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Topic: "Autocalibrating" sensor readouts. (Read 1 time) previous topic - next topic

Blue_Boy

Hey Microchip masters,
Give me your ideas on this, if you want:

Right now I read out the values from some bend sensors (within a range from 0 - 1023)
I then try to "calibrate" these values by with the following logic
Then I "compress" this value into the 0 - 255 range.

- Measure sensor value
- Check if measured value is either higher / lower then any of the previous measured values
- If so, store this value as the highest / lowest value so far.
- Then map this measured value between the highest and lowest values into the 0 - 255 range.


It's not a very sophisticated system, and a rogue reading can mess up (and does so, since the bend sensors are not that stable)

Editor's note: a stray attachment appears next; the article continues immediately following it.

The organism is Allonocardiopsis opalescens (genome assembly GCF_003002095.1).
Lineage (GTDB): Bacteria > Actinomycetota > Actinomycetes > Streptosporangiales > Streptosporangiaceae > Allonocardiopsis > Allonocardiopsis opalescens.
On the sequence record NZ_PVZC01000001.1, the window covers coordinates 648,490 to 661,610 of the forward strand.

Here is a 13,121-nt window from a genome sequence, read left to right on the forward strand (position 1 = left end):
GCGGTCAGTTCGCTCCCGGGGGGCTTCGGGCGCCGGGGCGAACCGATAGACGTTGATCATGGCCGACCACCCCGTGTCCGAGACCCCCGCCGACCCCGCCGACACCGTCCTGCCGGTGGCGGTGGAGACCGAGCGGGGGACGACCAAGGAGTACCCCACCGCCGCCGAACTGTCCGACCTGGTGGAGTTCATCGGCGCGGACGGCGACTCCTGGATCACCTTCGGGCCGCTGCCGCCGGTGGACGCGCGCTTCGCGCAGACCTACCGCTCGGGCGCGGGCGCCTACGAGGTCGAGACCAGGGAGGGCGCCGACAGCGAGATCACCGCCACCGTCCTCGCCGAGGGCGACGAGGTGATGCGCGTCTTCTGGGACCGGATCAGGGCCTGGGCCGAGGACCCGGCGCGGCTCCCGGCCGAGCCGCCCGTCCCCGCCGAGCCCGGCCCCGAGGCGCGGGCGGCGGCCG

the whole "calibration". Also, you have to move the sensors up and down their range once to get decent readings from them with this system.

Can somebody suggest another system that
- Does not need the initial calibration movement.
- Holds up better over time?

Thanks in advance,
Jim

PaulS

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- Does not need the initial calibration movement.

You could write a sketch that stored the "calibration" data in EEPROM. Then, other sketches could simply read the data from the EEPROM.

Quote
- Holds up better over time?

Better sensors, perhaps. Depends on what you are doing with the "bend sensors".

AWOL

Quote
Hey Microchip masters

That's fightin' talk around here, stranger - this here's AVR territory.
"Pete, it's a fool looks for logic in the chambers of the human heart." Ulysses Everett McGill.
Do not send technical questions via personal messaging - they will be ignored.

ajfisher

Hi Jim,

Okay so I can't help with the initial calibration though what you're suggesting seems relatively feasible and takes into account the real values you are seeing from the sensor itself.